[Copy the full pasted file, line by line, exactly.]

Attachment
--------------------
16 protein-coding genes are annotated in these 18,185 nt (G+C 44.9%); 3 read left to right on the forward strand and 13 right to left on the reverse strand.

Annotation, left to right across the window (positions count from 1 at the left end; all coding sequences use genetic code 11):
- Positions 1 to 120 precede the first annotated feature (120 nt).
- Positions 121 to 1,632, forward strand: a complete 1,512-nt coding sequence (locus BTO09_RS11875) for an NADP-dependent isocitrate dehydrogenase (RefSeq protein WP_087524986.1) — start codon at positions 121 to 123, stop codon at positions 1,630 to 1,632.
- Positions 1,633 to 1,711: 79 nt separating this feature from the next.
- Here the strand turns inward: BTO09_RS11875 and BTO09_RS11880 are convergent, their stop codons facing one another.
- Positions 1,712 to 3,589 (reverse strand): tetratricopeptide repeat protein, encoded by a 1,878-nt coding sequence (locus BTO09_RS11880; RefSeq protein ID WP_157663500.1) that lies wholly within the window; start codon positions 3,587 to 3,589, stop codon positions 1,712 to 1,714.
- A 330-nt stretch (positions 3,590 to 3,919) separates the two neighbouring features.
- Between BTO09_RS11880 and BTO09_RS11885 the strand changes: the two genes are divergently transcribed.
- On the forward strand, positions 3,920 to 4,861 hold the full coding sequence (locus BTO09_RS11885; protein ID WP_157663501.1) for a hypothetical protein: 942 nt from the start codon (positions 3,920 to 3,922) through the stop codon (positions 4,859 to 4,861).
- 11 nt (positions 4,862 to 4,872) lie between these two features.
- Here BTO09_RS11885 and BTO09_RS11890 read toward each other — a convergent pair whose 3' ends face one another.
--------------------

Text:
16 protein-coding genes are annotated in these 18,185 nt (G+C 44.9%); 3 read left to right on the forward strand and 13 right to left on the reverse strand.

Annotation, left to right across the window (positions count from 1 at the left end; all coding sequences use genetic code 11):
- Positions 1 to 120 precede the first annotated feature (120 nt).
- Positions 121 to 1,632, forward strand: a complete 1,512-nt coding sequence (locus BTO09_RS11875) for an NADP-dependent isocitrate dehydrogenase (RefSeq protein WP_087524986.1) — start codon at positions 121 to 123, stop codon at positions 1,630 to 1,632.
- Positions 1,633 to 1,711: 79 nt separating this feature from the next.
- Here the strand turns inward: BTO09_RS11875 and BTO09_RS11880 are convergent, their stop codons facing one another.
- Positions 1,712 to 3,589 (reverse strand): tetratricopeptide repeat protein, encoded by a 1,878-nt coding sequence (locus BTO09_RS11880; RefSeq protein ID WP_157663500.1) that lies wholly within the window; start codon positions 3,587 to 3,589, stop codon positions 1,712 to 1,714.
- A 330-nt stretch (positions 3,590 to 3,919) separates the two neighbouring features.
- Between BTO09_RS11880 and BTO09_RS11885 the strand changes: the two genes are divergently transcribed.
- On the forward strand, positions 3,920 to 4,861 hold the full coding sequence (locus BTO09_RS11885; protein ID WP_157663501.1) for a hypothetical protein: 942 nt from the start codon (positions 3,920 to 3,922) through the stop codon (positions 4,859 to 4,861).
- 11 nt (positions 4,862 to 4,872) lie between these two features.
- Here BTO09_RS11885 and BTO09_RS11890 read toward each other — a convergent pair whose 3' ends face one another.